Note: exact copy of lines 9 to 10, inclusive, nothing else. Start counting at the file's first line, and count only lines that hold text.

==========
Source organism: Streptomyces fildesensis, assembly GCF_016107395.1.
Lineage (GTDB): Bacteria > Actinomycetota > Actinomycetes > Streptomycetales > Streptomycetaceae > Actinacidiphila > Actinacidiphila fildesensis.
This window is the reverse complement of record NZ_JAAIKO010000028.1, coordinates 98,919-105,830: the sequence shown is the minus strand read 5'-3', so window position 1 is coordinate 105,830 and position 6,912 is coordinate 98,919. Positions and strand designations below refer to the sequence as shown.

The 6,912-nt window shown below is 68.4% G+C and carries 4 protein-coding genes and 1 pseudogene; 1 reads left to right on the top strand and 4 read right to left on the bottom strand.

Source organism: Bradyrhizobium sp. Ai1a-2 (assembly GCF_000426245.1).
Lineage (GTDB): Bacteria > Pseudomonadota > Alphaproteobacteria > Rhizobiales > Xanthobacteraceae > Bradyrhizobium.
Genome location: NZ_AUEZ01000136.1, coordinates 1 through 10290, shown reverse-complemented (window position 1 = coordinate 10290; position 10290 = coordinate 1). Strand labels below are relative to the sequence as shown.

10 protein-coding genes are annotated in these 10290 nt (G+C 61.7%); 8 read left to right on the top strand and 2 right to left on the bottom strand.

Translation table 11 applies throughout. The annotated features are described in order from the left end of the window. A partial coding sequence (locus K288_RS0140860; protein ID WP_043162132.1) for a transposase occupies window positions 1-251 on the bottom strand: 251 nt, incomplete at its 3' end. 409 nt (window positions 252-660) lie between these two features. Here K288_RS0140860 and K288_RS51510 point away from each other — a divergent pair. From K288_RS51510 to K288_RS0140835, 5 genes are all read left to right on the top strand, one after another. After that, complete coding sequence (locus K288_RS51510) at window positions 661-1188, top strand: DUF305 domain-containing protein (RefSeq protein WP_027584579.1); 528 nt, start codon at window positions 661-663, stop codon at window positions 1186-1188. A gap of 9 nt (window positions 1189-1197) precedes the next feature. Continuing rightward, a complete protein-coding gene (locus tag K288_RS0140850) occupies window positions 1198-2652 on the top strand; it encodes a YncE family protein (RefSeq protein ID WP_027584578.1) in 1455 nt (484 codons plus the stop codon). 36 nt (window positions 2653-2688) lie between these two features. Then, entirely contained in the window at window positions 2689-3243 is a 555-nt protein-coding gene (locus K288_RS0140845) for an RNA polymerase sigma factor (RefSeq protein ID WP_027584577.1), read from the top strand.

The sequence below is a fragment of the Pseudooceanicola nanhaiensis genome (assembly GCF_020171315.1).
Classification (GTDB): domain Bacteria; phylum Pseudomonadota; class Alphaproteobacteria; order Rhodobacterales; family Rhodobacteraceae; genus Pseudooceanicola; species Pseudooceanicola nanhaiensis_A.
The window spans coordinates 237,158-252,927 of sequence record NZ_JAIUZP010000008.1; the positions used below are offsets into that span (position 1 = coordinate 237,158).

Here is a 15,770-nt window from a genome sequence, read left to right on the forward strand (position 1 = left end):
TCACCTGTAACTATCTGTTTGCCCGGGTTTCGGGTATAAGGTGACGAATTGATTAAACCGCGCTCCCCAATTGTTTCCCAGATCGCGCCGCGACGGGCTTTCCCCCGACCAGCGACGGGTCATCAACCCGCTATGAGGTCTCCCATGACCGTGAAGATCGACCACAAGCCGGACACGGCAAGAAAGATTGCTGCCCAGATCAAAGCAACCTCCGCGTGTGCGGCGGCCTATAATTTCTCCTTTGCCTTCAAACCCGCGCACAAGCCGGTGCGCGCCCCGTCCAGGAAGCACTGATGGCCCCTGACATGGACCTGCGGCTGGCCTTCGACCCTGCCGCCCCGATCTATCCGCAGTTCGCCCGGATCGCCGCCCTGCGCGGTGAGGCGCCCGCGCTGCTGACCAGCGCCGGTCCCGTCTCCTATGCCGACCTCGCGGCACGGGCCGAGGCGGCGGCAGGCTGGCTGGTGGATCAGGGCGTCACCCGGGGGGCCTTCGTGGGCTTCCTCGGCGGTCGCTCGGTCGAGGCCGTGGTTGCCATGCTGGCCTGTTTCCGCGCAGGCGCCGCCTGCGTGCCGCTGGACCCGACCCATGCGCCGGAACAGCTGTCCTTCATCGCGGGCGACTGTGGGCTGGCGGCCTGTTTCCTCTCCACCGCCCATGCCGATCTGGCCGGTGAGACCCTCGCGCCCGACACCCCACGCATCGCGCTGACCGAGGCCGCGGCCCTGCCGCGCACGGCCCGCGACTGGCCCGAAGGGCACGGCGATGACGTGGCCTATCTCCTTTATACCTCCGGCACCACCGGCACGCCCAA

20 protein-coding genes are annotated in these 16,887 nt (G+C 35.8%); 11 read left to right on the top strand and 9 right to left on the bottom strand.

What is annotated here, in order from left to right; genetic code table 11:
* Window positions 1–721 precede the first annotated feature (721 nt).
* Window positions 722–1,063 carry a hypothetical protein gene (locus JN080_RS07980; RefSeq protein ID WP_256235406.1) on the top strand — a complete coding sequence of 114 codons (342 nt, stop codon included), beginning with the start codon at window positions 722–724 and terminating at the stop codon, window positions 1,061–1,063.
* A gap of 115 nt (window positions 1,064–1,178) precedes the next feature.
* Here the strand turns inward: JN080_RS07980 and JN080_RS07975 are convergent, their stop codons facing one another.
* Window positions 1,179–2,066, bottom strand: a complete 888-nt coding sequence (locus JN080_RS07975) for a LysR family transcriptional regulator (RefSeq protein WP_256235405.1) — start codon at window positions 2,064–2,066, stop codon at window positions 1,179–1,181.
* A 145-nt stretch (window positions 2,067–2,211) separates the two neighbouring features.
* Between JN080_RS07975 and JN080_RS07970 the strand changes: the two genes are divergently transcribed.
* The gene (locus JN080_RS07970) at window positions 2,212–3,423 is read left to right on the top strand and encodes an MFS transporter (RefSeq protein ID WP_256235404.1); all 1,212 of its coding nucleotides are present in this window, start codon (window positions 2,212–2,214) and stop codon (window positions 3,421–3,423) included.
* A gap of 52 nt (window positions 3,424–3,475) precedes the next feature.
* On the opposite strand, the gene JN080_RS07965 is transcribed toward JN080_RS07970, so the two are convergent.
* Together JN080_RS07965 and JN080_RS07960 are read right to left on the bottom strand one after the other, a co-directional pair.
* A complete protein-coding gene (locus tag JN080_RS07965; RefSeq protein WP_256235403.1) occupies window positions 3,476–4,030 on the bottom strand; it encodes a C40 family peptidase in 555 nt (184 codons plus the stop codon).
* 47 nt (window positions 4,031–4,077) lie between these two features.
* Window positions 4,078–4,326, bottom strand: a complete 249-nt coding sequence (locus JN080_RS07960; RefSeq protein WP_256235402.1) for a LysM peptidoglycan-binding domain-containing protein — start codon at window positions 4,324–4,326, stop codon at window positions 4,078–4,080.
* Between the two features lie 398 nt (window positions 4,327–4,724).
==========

Translation table 11 applies throughout. The annotated features are described in order from the left end of the window. A partial coding sequence (locus K288_RS0140860; protein ID WP_043162132.1) for a transposase occupies window positions 1-251 on the bottom strand: 251 nt, incomplete at its 3' end. 409 nt (window positions 252-660) lie between these two features. Here K288_RS0140860 and K288_RS51510 point away from each other — a divergent pair. From K288_RS51510 to K288_RS0140835, 5 genes are all read left to right on the top strand, one after another. After that, complete coding sequence (locus K288_RS51510) at window positions 661-1188, top strand: DUF305 domain-containing protein (RefSeq protein WP_027584579.1); 528 nt, start codon at window positions 661-663, stop codon at window positions 1186-1188. A gap of 9 nt (window positions 1189-1197) precedes the next feature. Continuing rightward, a complete protein-coding gene (locus tag K288_RS0140850) occupies window positions 1198-2652 on the top strand; it encodes a YncE family protein (RefSeq protein ID WP_027584578.1) in 1455 nt (484 codons plus the stop codon). 36 nt (window positions 2653-2688) lie between these two features. Then, entirely contained in the window at window positions 2689-3243 is a 555-nt protein-coding gene (locus K288_RS0140845) for an RNA polymerase sigma factor (RefSeq protein ID WP_027584577.1), read from the top strand.

The sequence below is a fragment of the Pseudooceanicola nanhaiensis genome (assembly GCF_020171315.1).